Madagascar Drops English As An Official Language


Madagascar has dropped English as an official language in the constitution, which was approved by voters in the November 2010 referendum.

Conventional wisdom suggests that English is becoming “the world’s second language,” a lingua franca that many forward—looking organizations are adopting it as a working language.

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Optimists about the spread of English as a global second language suggest it will enable collaboration and ease problem solving without threatening the survival of mother tongues.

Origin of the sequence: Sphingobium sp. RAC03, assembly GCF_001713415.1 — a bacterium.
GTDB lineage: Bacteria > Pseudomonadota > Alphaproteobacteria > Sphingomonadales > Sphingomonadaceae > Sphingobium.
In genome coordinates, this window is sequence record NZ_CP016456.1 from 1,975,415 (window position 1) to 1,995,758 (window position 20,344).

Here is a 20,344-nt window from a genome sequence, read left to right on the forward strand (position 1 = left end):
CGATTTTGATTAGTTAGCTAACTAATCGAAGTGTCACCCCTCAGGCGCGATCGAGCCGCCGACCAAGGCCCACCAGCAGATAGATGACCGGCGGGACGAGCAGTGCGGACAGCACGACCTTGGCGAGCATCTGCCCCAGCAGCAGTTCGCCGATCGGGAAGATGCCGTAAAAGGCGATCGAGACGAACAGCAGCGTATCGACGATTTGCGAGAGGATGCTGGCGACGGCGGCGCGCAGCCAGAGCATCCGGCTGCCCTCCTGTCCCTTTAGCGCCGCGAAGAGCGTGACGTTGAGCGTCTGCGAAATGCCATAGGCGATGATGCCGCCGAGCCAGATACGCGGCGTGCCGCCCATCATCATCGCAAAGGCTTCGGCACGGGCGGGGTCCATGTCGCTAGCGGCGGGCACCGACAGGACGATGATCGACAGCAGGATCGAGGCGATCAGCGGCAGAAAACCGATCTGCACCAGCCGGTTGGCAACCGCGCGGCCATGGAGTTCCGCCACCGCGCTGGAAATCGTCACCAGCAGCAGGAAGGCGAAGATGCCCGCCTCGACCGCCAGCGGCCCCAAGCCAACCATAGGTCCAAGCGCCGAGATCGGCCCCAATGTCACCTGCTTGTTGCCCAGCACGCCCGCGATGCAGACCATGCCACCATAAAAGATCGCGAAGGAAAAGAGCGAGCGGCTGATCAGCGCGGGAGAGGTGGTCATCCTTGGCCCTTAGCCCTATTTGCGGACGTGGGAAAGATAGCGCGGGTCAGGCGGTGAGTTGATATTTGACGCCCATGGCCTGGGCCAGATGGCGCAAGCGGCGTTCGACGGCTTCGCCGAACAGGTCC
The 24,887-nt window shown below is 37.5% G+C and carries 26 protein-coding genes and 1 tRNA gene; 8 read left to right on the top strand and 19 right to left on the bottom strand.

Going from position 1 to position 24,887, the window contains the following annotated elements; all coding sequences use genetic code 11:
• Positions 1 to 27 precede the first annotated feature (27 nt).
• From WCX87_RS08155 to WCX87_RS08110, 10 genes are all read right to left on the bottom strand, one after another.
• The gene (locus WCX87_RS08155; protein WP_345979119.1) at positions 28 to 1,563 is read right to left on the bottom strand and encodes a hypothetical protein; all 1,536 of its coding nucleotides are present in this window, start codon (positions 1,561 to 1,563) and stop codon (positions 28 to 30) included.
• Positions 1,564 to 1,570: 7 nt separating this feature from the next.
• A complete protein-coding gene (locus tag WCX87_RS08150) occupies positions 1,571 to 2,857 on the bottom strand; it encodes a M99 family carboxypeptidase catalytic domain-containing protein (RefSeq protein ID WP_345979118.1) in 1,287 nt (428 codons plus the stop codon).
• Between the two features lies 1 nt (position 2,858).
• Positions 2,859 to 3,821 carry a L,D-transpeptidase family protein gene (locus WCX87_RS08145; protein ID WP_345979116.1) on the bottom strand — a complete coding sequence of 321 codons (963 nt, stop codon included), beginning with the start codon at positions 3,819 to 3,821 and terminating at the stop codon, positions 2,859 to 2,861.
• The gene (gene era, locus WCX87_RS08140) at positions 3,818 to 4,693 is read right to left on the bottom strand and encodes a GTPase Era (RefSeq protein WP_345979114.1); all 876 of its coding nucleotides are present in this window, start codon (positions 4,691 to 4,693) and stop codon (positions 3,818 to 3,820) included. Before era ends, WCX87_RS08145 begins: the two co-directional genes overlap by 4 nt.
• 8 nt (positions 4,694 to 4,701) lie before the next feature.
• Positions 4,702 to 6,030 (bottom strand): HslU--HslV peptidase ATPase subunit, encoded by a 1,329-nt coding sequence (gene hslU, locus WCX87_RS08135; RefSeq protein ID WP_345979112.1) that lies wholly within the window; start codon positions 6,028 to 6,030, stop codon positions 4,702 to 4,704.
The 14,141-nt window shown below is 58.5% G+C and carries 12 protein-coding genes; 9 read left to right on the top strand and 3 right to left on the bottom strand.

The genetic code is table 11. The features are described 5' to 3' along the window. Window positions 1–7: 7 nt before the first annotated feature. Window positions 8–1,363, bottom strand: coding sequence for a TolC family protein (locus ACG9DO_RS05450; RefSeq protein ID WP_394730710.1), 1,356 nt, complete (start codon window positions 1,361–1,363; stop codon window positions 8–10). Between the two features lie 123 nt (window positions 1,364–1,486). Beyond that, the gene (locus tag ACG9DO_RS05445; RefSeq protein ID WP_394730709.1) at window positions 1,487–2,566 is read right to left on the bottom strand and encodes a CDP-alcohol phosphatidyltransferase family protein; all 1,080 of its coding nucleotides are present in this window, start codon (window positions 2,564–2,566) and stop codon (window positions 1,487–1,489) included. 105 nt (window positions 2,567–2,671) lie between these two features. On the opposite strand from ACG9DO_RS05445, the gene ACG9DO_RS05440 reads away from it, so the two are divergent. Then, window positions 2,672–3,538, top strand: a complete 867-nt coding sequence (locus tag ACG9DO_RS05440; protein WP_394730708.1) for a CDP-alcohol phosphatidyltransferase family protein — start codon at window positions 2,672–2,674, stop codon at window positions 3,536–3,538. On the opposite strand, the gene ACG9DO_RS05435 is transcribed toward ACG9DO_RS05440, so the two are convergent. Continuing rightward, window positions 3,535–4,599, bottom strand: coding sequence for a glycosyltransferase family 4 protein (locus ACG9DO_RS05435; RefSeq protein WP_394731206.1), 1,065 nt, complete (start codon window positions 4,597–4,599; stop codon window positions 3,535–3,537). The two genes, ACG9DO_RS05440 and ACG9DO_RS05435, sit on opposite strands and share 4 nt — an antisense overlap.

Pointing to hundreds of thousands of Chinese children who learn English by shouting phrases back at teachers, the American entrepreneur Jay Walker offers the idea that English will be a language of economic opportunity for most speakers: they’ll work and think in their mother tongue, but English will allow them to communicate, share, and transact.


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